Gross: Drop clique mindset



Student looking at his classmates talking

Hailey Gross

Having similar interests with others is what draws people together. The flicker of excitement felt when two people share a favorite band, movie, or sport is what creates that initial inclination towards friendship. By surrounding yourself with people who have the same hobbies and interests, you are sure to have a wealth of conversation topics.

One person can’t possibly enjoy all the same things as you do, which is why we pick and choose a variety of people with whom to hang out. The wider your interests are, the harder it can be to find people who want to do all those things with you. Some people may find themselves shuffling through their contacts list on a nightly basis, attempting to determine who the most compatible friend is for whatever they have in mind.

Luckily, no two people are exactly the same. The difficulty that accompanies that fact is that you can’t go to the same person for everything. You’d think that this supposed variety in interests would make us, as a society, extremely accepting and understanding. Unfortunately, this is not always the case.

When we divide ourselves into categories by shared interests, we not only find people with similar character and hobbies but sometimes distance ourselves from others. In selecting the group of people to spend time with, many of us choose to also pass judgment on others who do not fall into the same categorical set.

I don’t mind that the group of friends that I go out with on the weekends is a different set of friends than the one I watch movies, shows, play video game and generally just hang out with on weekdays. What I do mind is when members of these two groups decide to pass judgment on each other.

A few of the girls who “dress to impress” on the weekends, girls for whom social life is the biggest aspect of college, girls who have livened up many of my Saturday nights, can also be a little nasty. I cringe every time one of these women crosses paths with a typical “nerd” and communicates disdain with a sideways glance or grimace. Girls who construe value in the thickness of a guy’s biceps or the percentage of hours he spends wasted do everyone a disservice.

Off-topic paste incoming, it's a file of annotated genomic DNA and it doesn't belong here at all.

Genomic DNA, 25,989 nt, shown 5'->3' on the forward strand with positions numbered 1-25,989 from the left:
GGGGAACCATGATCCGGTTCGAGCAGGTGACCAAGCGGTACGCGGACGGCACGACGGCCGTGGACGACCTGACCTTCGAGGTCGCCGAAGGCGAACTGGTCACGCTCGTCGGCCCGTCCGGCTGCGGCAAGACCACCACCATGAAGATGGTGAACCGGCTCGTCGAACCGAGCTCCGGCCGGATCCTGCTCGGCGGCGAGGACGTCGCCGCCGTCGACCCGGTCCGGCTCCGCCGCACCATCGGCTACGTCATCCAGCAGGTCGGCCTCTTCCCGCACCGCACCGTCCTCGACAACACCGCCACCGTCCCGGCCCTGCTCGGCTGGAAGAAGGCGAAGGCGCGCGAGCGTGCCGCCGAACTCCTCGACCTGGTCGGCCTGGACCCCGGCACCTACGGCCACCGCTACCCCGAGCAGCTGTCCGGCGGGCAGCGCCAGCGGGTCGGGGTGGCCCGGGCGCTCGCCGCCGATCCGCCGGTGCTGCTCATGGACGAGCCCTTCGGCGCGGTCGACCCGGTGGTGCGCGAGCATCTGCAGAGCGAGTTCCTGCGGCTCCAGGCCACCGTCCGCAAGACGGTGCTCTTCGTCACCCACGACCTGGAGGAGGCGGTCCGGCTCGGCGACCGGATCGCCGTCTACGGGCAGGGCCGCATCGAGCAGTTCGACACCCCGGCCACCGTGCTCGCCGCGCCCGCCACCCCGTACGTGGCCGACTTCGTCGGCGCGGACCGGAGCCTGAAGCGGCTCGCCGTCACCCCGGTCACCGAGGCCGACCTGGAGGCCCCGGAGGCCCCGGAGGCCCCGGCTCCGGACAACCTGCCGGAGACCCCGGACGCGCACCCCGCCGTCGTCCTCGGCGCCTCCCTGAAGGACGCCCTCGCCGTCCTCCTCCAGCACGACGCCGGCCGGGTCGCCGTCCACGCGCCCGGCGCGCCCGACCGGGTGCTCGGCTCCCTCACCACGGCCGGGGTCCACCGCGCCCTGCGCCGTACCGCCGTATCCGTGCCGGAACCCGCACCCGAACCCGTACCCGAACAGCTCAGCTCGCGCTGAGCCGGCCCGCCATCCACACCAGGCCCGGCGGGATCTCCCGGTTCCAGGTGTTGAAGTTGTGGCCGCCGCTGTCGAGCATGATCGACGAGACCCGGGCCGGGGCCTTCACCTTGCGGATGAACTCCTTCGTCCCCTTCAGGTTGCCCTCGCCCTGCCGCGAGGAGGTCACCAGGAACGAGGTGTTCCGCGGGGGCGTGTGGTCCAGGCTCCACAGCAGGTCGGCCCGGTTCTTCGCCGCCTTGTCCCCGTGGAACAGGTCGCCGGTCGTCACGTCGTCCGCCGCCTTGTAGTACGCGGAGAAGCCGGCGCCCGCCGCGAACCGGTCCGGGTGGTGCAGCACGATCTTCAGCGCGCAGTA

Conversely, I can find it difficult to keep my opinions to myself when I’m spending time with my “shut-in” friends. Most of the time I enjoy their company, when we huddle under blankets during the latest gore flick or throw elbows during a “Super Smash Bros” match. But occasionally, one of the guys will convey disgust at some girl’s liberal application of make-up or noticeably tanned skin. They slander the type of people who choose to spend their weekends (drunkenly) partying or meeting people.

Why do so many of us, including myself on occasion, feel the need to pass judgment? Perhaps it’s a self-defense mechanism. Unsure if his or her decisions are truly the “right” decisions, an individual may scoff another’s choices in order to bolster their own self-esteem. Maybe, as in teen movies of the ’90s, people believe this bullying makes them “cooler.” Realistically, neither of these reasons excuse the superiority that many assume.

Truthfully, none of us should feel the need to pass this level of judgment. Just because someone enjoys an activity that you do not doesn’t make them inferior. Unfortunately, it seems that a few people need reminding of a grade school lesson: be nice.

Whether or not we choose to act like it, we are adults (and have been for quite some time). It’s past time to leave clique behavior behind. Those people who drop their “screening process” of people worth talking to usually find way more friends than they thought they would.

What harmless hobbies other choose to engage in does not harm you or anyone else. Hating other people’s interests doesn’t make yours any more interesting. Though I fear sounding like everyone’s third-grade teacher, I have to ask: Why can’t we all just get along?

Hailey Gross is a sophomore in English from Cedar Rapids, Iowa.